Publisher: V. Press (2020) Pages: 43 ISBN: 978-1-916109650 RRP: £6.50
An Inheritanceis a novella-in-flash which follows the changing fortunes of a family over four generations and seventy years.
It opens in the 1930s, with newly-weds Thomas and Margaret, their lives overshadowed by Thomas’s domineering father. Thomas and Margaret’s family expands when Catherine, Susan and Freddie arrive, and we follow the three children as they grow up and step into their own lives, culminating with the final story featuring Susan’s own university-age daughters in 2002. Throughout, there are family conflicts and secrets, simmering resentments and moments of reconciliation, and (as the title suggests) inheritances of many kinds – large amounts of money, little bits of jewellery, and more intangible things such as stories, love and connections that are passed on between generations. It packs a remarkable amount into a mere 43 pages!
The 18 flash fictions take the perspectives of various characters across the years. Although together they tell the overarching story of the novella, each of these small stories are satisfying in their own right. One of my favourites was ‘A Foreign Land’, set in 1975, in which a grown-up Susan and Catherine make a pilgrimage to the site of the D-Day landings, where they grapple with both the past and the unfamiliar food:
[Susan] … nibbles around the edges of a baguette, tries to avoid the Camembert. The food’s so alien. The meal they had last night tasted awful. Olive oil, Catherine said. Susan thought people used that to unblock ears. She wonders how the British, used to meat and two veg, coped all those years ago, then feels stupid. Most of those men would have had little chance to try local food …
It’s a lovely story which encapsulates what is so good about Simmons’ writing. She has a wonderful ability to capture tiny details that reflect the changing sensibilities of the 20thcentury (such as the evolution of olive oil as a cooking ingredient – a detail I particularly appreciated since my own parents were similarly horrified that olive oil might be used for anything other than cleaning ears!) But these light-hearted observations go hand-in-hand with an honest, often heart-rending attention to people’s ordinary griefs; ultimately, ‘A Foreign Land’ is a sensitive exploration of how people struggled to make sense of the devastation wrought by the Second World War for many years afterwards. It was one of several stories which brought tears to my eyes at the end.
In all these flashes, there are astute observations about relationships, and Simmons’ characters are utterly believable – familiar, engaging, stubborn, flawed and messy. With a light touch, she very effectively conjures particular moments in time through turns of phrase, references to major historical events, or specific food (in fact, there’s a lot of food in these pages, which perhaps, as much as anything, is a marker of cultural change in 20thcentury Britain – along with olive oil, there are institutional slimy, fried eggs; rationed sweets; fish and parsley sauce; and chocolate buttons). It’s a novella firmly rooted in history, and as it unfolds, we also see the real-life impacts of societal change, from the opportunities created by the Open University, to advances in medical care that have transformed the treatment of many illnesses including arthritis and tuberculosis.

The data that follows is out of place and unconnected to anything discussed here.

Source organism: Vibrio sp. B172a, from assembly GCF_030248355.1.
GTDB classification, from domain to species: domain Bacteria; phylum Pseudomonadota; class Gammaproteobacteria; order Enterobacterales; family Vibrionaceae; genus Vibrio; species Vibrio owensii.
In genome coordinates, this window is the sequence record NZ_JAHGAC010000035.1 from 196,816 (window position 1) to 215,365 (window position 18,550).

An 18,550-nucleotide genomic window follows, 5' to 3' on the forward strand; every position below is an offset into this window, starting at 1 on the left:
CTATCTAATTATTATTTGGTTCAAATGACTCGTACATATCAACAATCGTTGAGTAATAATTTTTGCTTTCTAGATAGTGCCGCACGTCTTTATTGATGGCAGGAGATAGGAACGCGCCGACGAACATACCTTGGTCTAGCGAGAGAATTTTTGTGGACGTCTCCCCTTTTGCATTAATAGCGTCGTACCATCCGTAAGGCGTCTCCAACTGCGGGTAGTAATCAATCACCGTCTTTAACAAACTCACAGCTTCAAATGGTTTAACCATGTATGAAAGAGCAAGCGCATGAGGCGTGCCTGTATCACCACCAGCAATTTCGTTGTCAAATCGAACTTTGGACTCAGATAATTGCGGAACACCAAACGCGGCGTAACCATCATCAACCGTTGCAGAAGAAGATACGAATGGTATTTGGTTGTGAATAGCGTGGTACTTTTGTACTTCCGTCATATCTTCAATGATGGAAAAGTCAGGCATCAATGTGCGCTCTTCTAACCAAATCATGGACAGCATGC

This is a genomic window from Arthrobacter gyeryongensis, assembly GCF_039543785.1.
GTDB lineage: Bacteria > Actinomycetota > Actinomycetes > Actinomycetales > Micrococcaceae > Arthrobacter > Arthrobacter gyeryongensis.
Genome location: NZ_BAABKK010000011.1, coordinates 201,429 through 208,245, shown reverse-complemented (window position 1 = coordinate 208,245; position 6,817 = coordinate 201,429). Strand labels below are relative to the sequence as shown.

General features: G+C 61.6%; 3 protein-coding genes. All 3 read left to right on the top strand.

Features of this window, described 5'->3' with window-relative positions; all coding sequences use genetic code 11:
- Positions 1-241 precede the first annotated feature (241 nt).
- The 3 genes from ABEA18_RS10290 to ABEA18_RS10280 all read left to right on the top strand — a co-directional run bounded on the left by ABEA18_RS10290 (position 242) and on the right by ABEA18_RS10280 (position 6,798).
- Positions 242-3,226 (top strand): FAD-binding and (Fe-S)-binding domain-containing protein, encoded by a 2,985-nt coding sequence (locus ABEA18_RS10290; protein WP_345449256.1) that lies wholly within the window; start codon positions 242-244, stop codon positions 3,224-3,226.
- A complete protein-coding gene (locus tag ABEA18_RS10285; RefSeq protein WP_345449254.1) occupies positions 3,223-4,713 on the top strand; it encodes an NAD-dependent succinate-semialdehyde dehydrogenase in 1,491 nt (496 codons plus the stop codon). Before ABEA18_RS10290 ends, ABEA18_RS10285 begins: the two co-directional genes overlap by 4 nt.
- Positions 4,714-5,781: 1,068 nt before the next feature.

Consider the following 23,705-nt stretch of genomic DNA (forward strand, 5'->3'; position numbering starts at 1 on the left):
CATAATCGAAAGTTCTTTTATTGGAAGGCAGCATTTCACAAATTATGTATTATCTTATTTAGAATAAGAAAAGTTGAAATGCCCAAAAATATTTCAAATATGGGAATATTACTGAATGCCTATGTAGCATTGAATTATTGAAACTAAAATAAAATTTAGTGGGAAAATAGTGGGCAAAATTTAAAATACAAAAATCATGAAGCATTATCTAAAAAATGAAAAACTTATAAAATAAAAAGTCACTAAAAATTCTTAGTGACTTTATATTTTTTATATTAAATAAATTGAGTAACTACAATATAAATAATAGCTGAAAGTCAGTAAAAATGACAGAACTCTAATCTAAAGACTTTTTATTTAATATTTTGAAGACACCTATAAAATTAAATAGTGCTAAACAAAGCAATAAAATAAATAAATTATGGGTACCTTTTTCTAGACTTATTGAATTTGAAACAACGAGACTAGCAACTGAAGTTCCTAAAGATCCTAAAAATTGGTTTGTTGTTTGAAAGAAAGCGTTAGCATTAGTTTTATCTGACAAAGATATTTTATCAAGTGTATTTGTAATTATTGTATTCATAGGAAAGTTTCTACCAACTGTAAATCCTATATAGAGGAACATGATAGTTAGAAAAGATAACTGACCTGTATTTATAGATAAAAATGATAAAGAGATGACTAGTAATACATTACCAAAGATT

I was also struck by the stories involving Freddie, whom we initially encounter as a boy in the 1950s. In the one-page story ‘A Long Way Away’, a young Freddie writes home from a sanatorium where he has been sent to recover from TB. His small traumas are vivid: the strangeness of being in an institution far from home, and later the strangeness of returning to normal life again. Yet, as the novella skips briskly ahead, Freddie’s childhood is soon long gone. And in the 1973 story ‘Equal Shares’, we meet a quite different, adult Fred, and it’s hard to believe this man was ever the vulnerable child who wrote home just a few pages earlier. There’s something incredibly poignant about this kind of leap, which shuttles us rapidly from one moment to the next, eclipsing the years between. But it’s true that this is how time can seem to pass, and true too that people known as children can sometimes be almost unrecognisable as adults.
These leaps in time are central to An Inheritance. Throughout, there is much that we don’t see. For instance, although the novella spans the thirties and forties, there are no stories that actually take place during the war. But the war is present, as are other off-stage events, in the aftermath, and effects felt years later. I found this a very haunting and effective form of story-telling: although the characters and their lives could easily fill a full-length novel, seeing them only in brief moments means the reader is left to fill in the gaps, and the characters seem to linger more powerfully in the imagination.
Flash fiction seems to invite metaphors, and I couldn’t help but think of them as I read. Reading An Inheritance is a little like wandering through a vast, dark house and lighting a match now and then to briefly illuminate a room. Or, perhaps, I thought, like watching a stone skimming the sea, touching down every now and then as it travels a long distance. In any case, although it is brief and almost deceptively simple, An Inheritance is also artful and profound. It’s easy to read – Simmons’ writing is unfussy, tender and engaging – but there’s a great deal going on under the surface. It’s a beautiful little book which has much to say about time and change and families, and about the treasures to be found in ordinary life.
Becky Tipper’s short stories have been published in The Honest Ulsterman, Prole, The Lampeter Review, For Books’ Sake, and elsewhere. She is a previous winner of the Bridport Prize for flash fiction, and a recipient of a Society of Authors’ Tom-Gallon short story Award.